Many Americans Don’t Pay Income Taxes
By Randall Holcombe • Thursday September 3, 2015 12:48 PM PST •
Here’s an interesting article from the National Taxpayers Union, based on IRS data, showing that well over a third of people who file income tax returns have no tax liability, or a negative tax liability.
In 1985, in the middle of the Reagan years, less than 20% of income tax returns showed no tax liability, whereas in 2010, during the Great Recession, more than 40% of tax returns came from filers who owed nothing. The most recent data, from 2012, shows that 35.8% of returns were filed by people who had no liability.
One reason, in addition to complying with tax law, for someone with no tax liability to file a return is that many taxpayers receive refundable tax credits, such as the Earned Income Tax Credit and Additional Child Tax Credit, so that many people not only don’t pay income taxes, they actually get money back from the tax system. Refundable tax credits run about $100 billion a year.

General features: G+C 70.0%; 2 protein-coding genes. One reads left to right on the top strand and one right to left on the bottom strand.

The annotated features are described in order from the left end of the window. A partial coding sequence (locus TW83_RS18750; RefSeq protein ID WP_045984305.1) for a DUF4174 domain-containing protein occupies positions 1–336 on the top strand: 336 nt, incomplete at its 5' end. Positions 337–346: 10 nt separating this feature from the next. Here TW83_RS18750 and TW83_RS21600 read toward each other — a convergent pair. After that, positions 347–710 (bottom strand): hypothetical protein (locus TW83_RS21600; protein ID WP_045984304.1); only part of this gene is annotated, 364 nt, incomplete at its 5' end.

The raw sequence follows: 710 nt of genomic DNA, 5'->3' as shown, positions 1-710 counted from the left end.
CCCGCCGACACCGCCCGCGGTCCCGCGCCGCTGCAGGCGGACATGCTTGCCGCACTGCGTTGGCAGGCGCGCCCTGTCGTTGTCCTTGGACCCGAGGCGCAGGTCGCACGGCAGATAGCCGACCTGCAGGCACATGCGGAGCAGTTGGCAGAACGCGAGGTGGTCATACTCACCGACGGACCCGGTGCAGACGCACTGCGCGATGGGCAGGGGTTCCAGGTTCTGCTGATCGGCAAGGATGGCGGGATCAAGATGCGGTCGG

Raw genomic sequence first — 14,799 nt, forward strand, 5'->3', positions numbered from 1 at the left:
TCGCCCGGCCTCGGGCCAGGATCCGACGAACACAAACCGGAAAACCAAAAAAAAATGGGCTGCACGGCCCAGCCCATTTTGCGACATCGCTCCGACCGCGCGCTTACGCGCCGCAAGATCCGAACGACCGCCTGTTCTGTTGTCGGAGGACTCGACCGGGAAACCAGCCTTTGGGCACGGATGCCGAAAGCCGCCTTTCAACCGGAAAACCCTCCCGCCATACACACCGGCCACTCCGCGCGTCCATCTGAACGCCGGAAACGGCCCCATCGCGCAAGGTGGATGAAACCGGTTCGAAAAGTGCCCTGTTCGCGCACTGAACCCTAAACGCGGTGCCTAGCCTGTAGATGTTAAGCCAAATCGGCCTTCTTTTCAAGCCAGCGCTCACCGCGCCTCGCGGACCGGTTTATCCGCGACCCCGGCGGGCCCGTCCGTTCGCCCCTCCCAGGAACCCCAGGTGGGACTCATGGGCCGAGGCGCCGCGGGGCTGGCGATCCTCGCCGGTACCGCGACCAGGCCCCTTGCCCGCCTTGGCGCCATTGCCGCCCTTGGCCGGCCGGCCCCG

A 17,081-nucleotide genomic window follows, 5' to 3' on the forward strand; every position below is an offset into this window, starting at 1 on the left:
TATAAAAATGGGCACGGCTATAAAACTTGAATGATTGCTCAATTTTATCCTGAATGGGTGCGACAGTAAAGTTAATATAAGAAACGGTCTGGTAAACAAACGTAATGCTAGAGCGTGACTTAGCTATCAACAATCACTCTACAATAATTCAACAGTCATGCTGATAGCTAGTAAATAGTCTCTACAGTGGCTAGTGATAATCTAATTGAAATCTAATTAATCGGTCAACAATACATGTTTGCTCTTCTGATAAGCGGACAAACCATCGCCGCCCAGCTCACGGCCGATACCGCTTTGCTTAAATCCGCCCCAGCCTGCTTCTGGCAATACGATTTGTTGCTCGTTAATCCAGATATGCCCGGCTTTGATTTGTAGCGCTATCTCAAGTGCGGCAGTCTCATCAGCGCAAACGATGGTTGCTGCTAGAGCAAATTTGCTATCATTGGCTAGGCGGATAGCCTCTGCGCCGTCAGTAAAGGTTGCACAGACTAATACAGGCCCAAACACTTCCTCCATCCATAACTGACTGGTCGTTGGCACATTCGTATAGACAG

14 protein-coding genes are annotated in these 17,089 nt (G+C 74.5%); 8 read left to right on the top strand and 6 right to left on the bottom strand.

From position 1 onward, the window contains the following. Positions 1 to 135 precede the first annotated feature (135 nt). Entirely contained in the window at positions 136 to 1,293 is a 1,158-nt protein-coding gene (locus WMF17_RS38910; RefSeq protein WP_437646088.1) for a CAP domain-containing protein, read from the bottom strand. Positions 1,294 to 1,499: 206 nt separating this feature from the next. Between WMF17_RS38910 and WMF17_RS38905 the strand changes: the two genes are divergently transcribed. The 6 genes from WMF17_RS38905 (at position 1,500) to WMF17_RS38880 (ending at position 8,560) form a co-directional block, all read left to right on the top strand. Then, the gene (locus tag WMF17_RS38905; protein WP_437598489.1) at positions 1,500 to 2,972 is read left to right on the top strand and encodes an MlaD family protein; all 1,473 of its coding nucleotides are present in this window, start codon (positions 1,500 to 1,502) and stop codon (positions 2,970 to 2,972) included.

Meanwhile, in 2011 the top 10% of income earners paid 68% of all income taxes. I’ve seen libertarians argue both for and against tax systems in which many people pay no taxes, and the bulk of taxes are paid by a few.
One argument is that when when most voters pay little or no taxes, government has a tendency to grow too big as most people support more government programs for them, paid for by others.
Another argument is that taxation is undesirable (maybe immoral, if taxation is theft), so any time taxes can be reduced or eliminated for anyone, that’s a good outcome.
What do you think? Is the fact that well over a third of those who file income tax returns owe no taxes desirable, or undesirable?